Lawmakers in Washington are holding the fate of funds for low-income housing in their hands, and local government and non-profit housing providers are worried about the outcome.
Mortgage revenue bonds, the funding method used to provide mortgage money to first-time homebuyers with limited incomes, was eliminated from recent budget proposals.
Low-income housing tax credits, used to develop rental housing, could be suffering the same fate if its one-year extension proposals fall through.
The authority to issue new mortgage revenue bonds expired at the end of September. Although Maryland still has some money left over from bonds sold during the summer, that money will soon be exhausted, said William Beans, director of homeownership programs for the Community Development Administration of the Maryland Department of Housing and Community Development.
Without funding extensions in the federal budget, "loans to first-time homebuyers purchasing a modest house will come to a crashing halt," says Mr. Beans.
"Without the tax credit, we would be stymied," predicted F. Barton Harvey III, deputy chairman of The Enterprise Foundation, a Columbia-based non-profit organization that works with more than 100 neighborhood organizations to provide housing and employment opportunities for low-income people.
"It's no question that it [tax credits] is one of the most important resources for non-profit housing providers," Mr. Harvey said.
Maryland has been making 4,000 home loans totaling $200 million each year to low-income homebuyers. "Without the mortgage revenue bond extension, we will have one-quarter of that amount to lend," Mr. Beans stated. "We're essentially out of money now. In February or March, we were planning to issue more bonds."
"Without MRB's and low-income tax credits, affordable housing will be dealt a serious blow," Mr. Beans predicted. "These are the only two games in town."
"We feel more secure about getting tax credit extenders in the budget [than mortgage revenue bonds]," said Barbara Thompson, director of government affairs for the National Council of State Housing Agencies -- a Washington-based organization that administers mortgage revenue bonds in every state and administers the tax credit program in 47 states, including Maryland.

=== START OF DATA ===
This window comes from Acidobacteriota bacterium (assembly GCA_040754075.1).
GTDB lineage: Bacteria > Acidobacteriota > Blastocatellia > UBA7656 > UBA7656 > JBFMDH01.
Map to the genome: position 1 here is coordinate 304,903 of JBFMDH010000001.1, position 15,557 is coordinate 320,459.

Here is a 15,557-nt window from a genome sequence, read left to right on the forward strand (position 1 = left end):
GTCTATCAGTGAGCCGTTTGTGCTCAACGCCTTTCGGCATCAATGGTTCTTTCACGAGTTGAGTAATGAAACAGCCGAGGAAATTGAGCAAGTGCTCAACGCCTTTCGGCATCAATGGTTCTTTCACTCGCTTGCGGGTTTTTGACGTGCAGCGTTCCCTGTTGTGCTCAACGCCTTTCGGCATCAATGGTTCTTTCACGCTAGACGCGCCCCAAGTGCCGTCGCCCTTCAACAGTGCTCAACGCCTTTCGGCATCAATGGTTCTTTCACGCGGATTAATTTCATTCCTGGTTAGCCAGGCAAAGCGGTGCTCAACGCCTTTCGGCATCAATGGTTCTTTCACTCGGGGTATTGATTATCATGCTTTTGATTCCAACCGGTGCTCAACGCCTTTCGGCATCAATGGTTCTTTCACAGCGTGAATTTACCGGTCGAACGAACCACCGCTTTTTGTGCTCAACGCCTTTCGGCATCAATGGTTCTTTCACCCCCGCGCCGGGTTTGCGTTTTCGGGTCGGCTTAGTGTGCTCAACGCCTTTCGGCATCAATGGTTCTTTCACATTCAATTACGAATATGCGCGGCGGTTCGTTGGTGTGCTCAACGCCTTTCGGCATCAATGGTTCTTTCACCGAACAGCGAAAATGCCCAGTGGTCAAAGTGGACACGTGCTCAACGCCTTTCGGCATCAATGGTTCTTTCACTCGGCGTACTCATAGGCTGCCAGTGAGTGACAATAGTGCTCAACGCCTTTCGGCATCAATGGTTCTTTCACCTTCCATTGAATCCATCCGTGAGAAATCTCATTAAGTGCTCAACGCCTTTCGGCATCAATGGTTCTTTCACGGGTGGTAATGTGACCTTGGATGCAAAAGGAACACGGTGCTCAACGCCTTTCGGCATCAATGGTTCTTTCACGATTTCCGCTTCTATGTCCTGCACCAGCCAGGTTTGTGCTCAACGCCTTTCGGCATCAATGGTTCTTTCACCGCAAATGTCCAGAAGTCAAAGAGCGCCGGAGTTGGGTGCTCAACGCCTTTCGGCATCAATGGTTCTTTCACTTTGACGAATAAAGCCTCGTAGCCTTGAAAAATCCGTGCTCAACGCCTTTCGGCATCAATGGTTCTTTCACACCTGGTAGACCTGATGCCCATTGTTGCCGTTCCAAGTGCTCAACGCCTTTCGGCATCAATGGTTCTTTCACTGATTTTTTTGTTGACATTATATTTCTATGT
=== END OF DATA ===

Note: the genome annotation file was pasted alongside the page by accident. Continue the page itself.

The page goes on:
Along with the overwhelming general support for housing in Congress, Ms. Thompson pointed out that 15 of 20 members of the Senate Finance Committee, and 23 of 36 members of the House Ways and Means Committee all co-sponsored legislation to extend low-income housing funds in this session of Congress.
Even with that support, Ms. Thompson and her organization has continued lobbying House and Senate committee members for housing funds. "We're optimistic, but our fate is in their hands."
"Without the [low-income housing tax] program, there would be little or no housing for poor people. It's the poorest of the poor who rent," Mr. Harvey said. Low-income housing tax credits are the most highly targeted housing program. "Every unit of those 125,000 serves a family that is below 60 percent of the median U.S. income," he said.
"We're fighting like crazy, the tax credits are the only game in town," Mr. Harvey said. By using the tax credits, more than $140 million was raised in the last three years for non-profit housing projects worth $350 million, to create 5,000 housing units. "We're working in the worst areas of cities with the worst problems," Mr. Harvey added.
He predicted that it would be disastrous for the 13 million people who earn less than $10,000 annually if the federal government eliminated the housing funds. Most of these people, Mr. Harvey said, are already spending more than 50 percent of their income on rent. "That leaves them $15 per day for all expenses. They are the near-homeless."
Low-income housing tax credits were created by the 1986 Tax Reform Act. It authorized more than $300 million each year for 10 years to be used fund low-income housing. Only funds used in each year were given out, and none of the money could be carried over to the next year.
The rental housing provided from the tax credits is the only method to create new housing for very low income people, Mr. Harvey said. In 1987, the first year, only 19 percent of the available money was used. In 1988 that figure grew to 68 percent, and last year 97.5 percent of the available money was used to produce 125,000 units of housing.
Mr. Harvey pointed out that during the last 10 years, housing allocations were cut by 75 percent, and housing was the most severely cut of any domestic program.
The Republicans held it hostage last year, and only renewed it for a short time by attaching it to the capital gains tax, Mr. Harvey said. Capital gains are the profits from the sale of assets, which are currently taxed at the same rate as earned income.
"It's ironic that the low-income tax credit was held hostage to the capital gains tax reduction, and it's happening again this year."